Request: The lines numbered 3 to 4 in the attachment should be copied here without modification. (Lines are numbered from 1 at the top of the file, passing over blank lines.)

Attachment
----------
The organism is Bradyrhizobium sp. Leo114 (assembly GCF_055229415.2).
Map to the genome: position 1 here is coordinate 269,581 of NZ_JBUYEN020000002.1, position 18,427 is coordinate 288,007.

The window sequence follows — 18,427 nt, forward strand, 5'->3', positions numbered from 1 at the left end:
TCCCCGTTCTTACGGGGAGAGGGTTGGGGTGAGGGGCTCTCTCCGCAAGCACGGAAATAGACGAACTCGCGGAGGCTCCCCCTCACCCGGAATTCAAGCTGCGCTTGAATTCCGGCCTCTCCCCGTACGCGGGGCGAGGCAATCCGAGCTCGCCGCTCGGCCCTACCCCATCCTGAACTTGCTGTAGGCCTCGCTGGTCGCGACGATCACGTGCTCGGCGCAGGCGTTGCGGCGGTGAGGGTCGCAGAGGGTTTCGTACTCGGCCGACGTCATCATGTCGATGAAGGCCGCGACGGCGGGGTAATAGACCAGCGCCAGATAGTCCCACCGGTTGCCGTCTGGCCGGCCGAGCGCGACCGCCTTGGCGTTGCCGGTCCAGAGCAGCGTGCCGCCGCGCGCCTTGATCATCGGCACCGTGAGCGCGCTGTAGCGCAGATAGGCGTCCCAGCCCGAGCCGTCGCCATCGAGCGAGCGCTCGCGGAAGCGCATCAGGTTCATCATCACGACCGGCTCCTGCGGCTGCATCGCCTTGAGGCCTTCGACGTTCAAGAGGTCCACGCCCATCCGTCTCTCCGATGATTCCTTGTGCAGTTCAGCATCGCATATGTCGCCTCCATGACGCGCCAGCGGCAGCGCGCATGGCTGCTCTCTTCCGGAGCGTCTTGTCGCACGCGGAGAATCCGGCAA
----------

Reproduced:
The window sequence follows — 18,427 nt, forward strand, 5'->3', positions numbered from 1 at the left end:
TCCCCGTTCTTACGGGGAGAGGGTTGGGGTGAGGGGCTCTCTCCGCAAGCACGGAAATAGACGAACTCGCGGAGGCTCCCCCTCACCCGGAATTCAAGCTGCGCTTGAATTCCGGCCTCTCCCCGTACGCGGGGCGAGGCAATCCGAGCTCGCCGCTCGGCCCTACCCCATCCTGAACTTGCTGTAGGCCTCGCTGGTCGCGACGATCACGTGCTCGGCGCAGGCGTTGCGGCGGTGAGGGTCGCAGAGGGTTTCGTACTCGGCCGACGTCATCATGTCGATGAAGGCCGCGACGGCGGGGTAATAGACCAGCGCCAGATAGTCCCACCGGTTGCCGTCTGGCCGGCCGAGCGCGACCGCCTTGGCGTTGCCGGTCCAGAGCAGCGTGCCGCCGCGCGCCTTGATCATCGGCACCGTGAGCGCGCTGTAGCGCAGATAGGCGTCCCAGCCCGAGCCGTCGCCATCGAGCGAGCGCTCGCGGAAGCGCATCAGGTTCATCATCACGACCGGCTCCTGCGGCTGCATCGCCTTGAGGCCTTCGACGTTCAAGAGGTCCACGCCCATCCGTCTCTCCGATGATTCCTTGTGCAGTTCAGCATCGCATATGTCGCCTCCATGACGCGCCAGCGGCAGCGCGCATGGCTGCTCTCTTCCGGAGCGTCTTGTCGCACGCGGAGAATCCGGCAA